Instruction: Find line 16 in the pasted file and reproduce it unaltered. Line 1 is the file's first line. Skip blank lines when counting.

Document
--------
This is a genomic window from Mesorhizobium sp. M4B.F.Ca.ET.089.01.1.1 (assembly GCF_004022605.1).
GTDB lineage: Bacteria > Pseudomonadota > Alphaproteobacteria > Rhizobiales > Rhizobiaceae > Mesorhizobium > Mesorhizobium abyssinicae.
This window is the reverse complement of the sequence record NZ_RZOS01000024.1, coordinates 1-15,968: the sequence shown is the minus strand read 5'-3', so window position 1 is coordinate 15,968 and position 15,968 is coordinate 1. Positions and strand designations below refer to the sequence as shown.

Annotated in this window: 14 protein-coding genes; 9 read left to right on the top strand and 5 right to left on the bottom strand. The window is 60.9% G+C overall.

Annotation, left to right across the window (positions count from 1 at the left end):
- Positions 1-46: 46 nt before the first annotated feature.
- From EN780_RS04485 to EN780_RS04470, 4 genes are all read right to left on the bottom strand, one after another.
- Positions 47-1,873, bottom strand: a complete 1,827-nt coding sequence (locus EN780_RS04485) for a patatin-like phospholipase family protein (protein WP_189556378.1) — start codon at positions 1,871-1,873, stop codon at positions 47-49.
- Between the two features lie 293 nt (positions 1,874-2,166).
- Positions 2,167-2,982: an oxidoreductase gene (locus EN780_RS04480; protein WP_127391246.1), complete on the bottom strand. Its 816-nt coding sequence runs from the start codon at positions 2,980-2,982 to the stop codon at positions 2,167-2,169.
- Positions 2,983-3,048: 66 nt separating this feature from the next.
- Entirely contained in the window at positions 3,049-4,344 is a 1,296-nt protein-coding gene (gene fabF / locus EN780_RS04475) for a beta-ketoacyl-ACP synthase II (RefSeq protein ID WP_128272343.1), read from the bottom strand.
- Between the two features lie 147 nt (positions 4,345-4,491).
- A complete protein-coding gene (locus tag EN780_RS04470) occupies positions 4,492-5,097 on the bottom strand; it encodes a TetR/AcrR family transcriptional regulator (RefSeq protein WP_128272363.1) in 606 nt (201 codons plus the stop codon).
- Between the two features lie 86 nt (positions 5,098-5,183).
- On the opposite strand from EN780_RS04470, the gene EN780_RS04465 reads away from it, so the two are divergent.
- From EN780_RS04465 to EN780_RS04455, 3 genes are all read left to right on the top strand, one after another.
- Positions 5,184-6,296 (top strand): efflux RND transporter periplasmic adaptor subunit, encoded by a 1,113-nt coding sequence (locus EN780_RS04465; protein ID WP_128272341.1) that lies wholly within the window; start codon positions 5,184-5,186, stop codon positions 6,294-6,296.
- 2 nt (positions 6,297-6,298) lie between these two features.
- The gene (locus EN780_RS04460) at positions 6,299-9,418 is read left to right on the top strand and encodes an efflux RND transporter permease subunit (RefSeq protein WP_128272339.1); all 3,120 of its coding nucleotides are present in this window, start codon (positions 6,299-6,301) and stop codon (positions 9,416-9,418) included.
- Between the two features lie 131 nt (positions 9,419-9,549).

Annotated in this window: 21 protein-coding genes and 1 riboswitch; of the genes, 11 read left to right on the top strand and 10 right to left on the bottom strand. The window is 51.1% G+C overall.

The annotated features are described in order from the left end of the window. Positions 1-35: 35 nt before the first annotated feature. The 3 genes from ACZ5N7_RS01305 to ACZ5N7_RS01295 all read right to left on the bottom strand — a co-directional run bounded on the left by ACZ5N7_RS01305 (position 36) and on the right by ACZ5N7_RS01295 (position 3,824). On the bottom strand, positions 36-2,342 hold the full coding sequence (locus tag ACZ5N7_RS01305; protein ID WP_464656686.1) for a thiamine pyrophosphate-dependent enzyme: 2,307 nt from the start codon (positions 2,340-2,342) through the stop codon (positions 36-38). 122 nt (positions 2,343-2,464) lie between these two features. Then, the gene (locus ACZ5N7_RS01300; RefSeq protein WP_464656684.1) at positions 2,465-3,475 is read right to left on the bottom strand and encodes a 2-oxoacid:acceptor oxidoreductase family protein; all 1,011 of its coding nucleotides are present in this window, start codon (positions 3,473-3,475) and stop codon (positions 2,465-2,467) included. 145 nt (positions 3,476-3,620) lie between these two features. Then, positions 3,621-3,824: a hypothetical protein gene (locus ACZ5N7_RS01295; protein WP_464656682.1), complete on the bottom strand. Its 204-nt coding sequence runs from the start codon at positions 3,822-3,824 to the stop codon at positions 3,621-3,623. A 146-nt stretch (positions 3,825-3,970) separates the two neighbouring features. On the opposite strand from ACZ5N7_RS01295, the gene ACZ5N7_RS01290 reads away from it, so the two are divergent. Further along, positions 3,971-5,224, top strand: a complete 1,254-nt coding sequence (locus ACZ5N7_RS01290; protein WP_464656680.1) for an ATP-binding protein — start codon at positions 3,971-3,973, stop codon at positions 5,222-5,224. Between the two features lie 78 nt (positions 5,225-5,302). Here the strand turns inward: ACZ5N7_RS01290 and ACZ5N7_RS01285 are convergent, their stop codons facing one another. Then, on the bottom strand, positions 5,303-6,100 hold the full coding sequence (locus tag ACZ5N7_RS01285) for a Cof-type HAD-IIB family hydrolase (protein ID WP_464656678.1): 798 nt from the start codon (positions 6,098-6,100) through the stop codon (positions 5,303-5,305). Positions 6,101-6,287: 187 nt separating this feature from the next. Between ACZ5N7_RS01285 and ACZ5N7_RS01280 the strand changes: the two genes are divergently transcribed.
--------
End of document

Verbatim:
- On the opposite strand from EN780_RS04470, the gene EN780_RS04465 reads away from it, so the two are divergent.